One technology which will be useful and helpful, like all the others when used in an appropriate manner and in the correct circumstances, is biogas production as you rightly say.

You might find some of the points by JoSmith in the following thread of interest - she translates the German program for us and also provides some comments based on what appears to be considerable knowledge of the subject:

I fully agree that biogas seems much more hopeful than ethanol, and many thanks for an informative article.

There are several options to consider going forward - I prefer non-totalitarian ones.

Everyone applies additional criteria when selecting their preferred option - because there is more than one way to supply our energy needs. Extreme energy efficiency / conservation (aka Powerdown) is one option people advocate, putting more and more investment into unconventional fossil fuels (global warming be damned) to try and keep BAU going for a few more decades is another, switching from fossil fuel dependence to uranium dependence is another, and my switch to renewable / clean energy sources is another. I prefer the last one - but obviously there is a range of opinions out there - most of which have been debated at length.

Given the discussion earlier in the thread (with some people preferring collapse / extreme Powerdown to the present system continuing), I prefer the clean energy option because I think it is (1) better than having everything just fall apart, or (2) better than further intensifying the centralised command and control paradigm, relying on the ever-increasing extraction of key minerals from the ground, which is the cause of many of our problems.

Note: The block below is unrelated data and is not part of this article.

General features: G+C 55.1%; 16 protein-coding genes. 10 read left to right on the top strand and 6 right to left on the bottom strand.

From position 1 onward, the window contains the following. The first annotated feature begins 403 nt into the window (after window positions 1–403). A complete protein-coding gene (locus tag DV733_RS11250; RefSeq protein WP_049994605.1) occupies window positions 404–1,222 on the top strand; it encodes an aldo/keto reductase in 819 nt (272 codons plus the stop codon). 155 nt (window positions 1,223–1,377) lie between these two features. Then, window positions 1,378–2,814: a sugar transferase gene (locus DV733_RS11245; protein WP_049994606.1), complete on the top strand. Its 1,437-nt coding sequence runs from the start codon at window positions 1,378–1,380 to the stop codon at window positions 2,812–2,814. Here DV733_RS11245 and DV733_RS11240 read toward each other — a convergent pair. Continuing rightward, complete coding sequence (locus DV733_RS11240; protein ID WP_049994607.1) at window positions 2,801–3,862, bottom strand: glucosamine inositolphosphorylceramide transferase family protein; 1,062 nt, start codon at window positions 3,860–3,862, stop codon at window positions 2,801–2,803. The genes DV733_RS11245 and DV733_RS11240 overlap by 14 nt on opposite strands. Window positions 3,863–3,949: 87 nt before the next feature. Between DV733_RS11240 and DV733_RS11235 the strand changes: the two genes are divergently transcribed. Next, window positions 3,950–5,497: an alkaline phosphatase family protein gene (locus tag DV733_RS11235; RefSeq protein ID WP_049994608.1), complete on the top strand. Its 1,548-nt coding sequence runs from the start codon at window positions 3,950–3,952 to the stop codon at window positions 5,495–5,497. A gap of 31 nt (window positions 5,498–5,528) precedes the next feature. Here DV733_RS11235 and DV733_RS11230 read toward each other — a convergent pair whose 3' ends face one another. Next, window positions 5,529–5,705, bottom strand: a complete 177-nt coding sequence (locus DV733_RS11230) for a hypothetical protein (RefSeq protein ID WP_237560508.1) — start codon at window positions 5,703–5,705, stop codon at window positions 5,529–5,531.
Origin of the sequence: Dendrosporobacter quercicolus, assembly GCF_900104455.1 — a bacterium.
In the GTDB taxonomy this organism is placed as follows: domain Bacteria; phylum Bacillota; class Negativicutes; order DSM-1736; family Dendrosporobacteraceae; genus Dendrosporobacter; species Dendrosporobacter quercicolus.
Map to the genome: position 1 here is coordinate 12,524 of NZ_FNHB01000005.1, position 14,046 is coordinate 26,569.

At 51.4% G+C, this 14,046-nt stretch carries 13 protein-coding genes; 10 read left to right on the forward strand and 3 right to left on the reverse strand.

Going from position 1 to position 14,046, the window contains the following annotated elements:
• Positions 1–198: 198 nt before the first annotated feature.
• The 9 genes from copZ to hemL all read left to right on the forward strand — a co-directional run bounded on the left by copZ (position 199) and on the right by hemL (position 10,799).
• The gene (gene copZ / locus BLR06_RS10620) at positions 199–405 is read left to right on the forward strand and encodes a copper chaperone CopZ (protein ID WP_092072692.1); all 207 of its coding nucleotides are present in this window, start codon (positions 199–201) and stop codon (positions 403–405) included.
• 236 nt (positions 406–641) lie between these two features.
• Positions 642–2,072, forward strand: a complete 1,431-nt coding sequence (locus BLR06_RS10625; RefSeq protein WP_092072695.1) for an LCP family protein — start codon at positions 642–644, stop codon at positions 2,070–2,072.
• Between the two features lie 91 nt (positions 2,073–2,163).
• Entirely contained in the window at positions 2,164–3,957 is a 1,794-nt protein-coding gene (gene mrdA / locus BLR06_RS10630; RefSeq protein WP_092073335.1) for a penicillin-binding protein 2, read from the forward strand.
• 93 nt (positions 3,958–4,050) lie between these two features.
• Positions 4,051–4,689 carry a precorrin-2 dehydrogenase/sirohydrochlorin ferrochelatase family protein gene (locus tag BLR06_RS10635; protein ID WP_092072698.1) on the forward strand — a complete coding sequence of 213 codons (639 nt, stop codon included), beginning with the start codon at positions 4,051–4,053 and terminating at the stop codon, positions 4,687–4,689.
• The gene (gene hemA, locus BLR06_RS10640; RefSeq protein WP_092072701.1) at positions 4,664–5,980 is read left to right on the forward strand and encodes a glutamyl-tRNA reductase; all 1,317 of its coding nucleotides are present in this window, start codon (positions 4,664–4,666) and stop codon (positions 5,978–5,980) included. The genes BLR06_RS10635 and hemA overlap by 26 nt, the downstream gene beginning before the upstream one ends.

That said, Jeff Vail has an interesting post around the first option up today :

Thanks for the link to the Energy Blog discussion.

Personally, if the boat is sinking I bail with anything that is handy.

Short of the doomer/powerdown options, the latter of which seems to me unrealistic, then it would seem unwise to put all of your reliance on a limited subset of alternatives, most of which are fairly untested at any scale.

Suppose that they don't work out as well as you hope? Some of them are certainly very expensive - for instance solar thermal, for which I have great hopes, currently runs at over 20cents/kilowatthour, before you start adding storage and long distance transmission lines.
It may get a lot cheaper, but then again it may not.

Well, this has been discussed at length before, my main reason for posting was to point to further discussion on biogas on the Energy Blog.

Actually solar thermal currently runs at 17 cents per kwh and all the predictions I'm seeing put the cost around 7 cents per kwh as we get more familiar with building these plants on a large scale. Ausra are now talking about building a 6 GW plant - this is going to be the big growth area for energy over the next decade.